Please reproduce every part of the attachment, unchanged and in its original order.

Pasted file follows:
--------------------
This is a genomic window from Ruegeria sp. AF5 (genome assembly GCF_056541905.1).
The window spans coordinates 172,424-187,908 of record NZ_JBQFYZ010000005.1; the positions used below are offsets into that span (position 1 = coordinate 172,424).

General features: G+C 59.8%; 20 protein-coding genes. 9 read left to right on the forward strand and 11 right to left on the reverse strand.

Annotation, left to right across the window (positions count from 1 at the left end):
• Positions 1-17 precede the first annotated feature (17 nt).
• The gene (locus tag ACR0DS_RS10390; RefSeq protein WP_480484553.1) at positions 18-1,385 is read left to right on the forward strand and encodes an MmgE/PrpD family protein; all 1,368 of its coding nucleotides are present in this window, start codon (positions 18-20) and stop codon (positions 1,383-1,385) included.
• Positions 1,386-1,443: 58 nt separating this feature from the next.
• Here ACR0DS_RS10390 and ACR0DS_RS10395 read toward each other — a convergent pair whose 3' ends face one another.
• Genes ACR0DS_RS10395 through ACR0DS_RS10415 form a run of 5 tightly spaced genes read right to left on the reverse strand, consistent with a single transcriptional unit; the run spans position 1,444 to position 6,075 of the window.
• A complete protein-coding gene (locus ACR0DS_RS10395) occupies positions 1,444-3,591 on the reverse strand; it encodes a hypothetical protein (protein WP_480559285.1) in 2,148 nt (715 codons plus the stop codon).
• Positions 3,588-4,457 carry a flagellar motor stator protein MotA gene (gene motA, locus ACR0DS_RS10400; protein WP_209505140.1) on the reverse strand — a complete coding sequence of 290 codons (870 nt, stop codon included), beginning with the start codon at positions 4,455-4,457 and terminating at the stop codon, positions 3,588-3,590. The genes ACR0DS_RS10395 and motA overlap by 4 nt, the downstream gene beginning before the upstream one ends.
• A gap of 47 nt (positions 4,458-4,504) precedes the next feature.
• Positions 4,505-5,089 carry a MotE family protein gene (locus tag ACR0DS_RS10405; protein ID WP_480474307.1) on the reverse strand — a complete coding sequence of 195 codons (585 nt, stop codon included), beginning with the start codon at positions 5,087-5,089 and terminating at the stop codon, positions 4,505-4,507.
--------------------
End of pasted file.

This is a genomic window from Ruegeria sp. AF5 (genome assembly GCF_056541905.1).
The window spans coordinates 172,424-187,908 of record NZ_JBQFYZ010000005.1; the positions used below are offsets into that span (position 1 = coordinate 172,424).

General features: G+C 59.8%; 20 protein-coding genes. 9 read left to right on the forward strand and 11 right to left on the reverse strand.

Annotation, left to right across the window (positions count from 1 at the left end):
• Positions 1-17 precede the first annotated feature (17 nt).
• The gene (locus tag ACR0DS_RS10390; RefSeq protein WP_480484553.1) at positions 18-1,385 is read left to right on the forward strand and encodes an MmgE/PrpD family protein; all 1,368 of its coding nucleotides are present in this window, start codon (positions 18-20) and stop codon (positions 1,383-1,385) included.
• Positions 1,386-1,443: 58 nt separating this feature from the next.
• Here ACR0DS_RS10390 and ACR0DS_RS10395 read toward each other — a convergent pair whose 3' ends face one another.
• Genes ACR0DS_RS10395 through ACR0DS_RS10415 form a run of 5 tightly spaced genes read right to left on the reverse strand, consistent with a single transcriptional unit; the run spans position 1,444 to position 6,075 of the window.
• A complete protein-coding gene (locus ACR0DS_RS10395) occupies positions 1,444-3,591 on the reverse strand; it encodes a hypothetical protein (protein WP_480559285.1) in 2,148 nt (715 codons plus the stop codon).
• Positions 3,588-4,457 carry a flagellar motor stator protein MotA gene (gene motA, locus ACR0DS_RS10400; protein WP_209505140.1) on the reverse strand — a complete coding sequence of 290 codons (870 nt, stop codon included), beginning with the start codon at positions 4,455-4,457 and terminating at the stop codon, positions 3,588-3,590. The genes ACR0DS_RS10395 and motA overlap by 4 nt, the downstream gene beginning before the upstream one ends.
• A gap of 47 nt (positions 4,458-4,504) precedes the next feature.
• Positions 4,505-5,089 carry a MotE family protein gene (locus tag ACR0DS_RS10405; protein ID WP_480474307.1) on the reverse strand — a complete coding sequence of 195 codons (585 nt, stop codon included), beginning with the start codon at positions 5,087-5,089 and terminating at the stop codon, positions 4,505-4,507.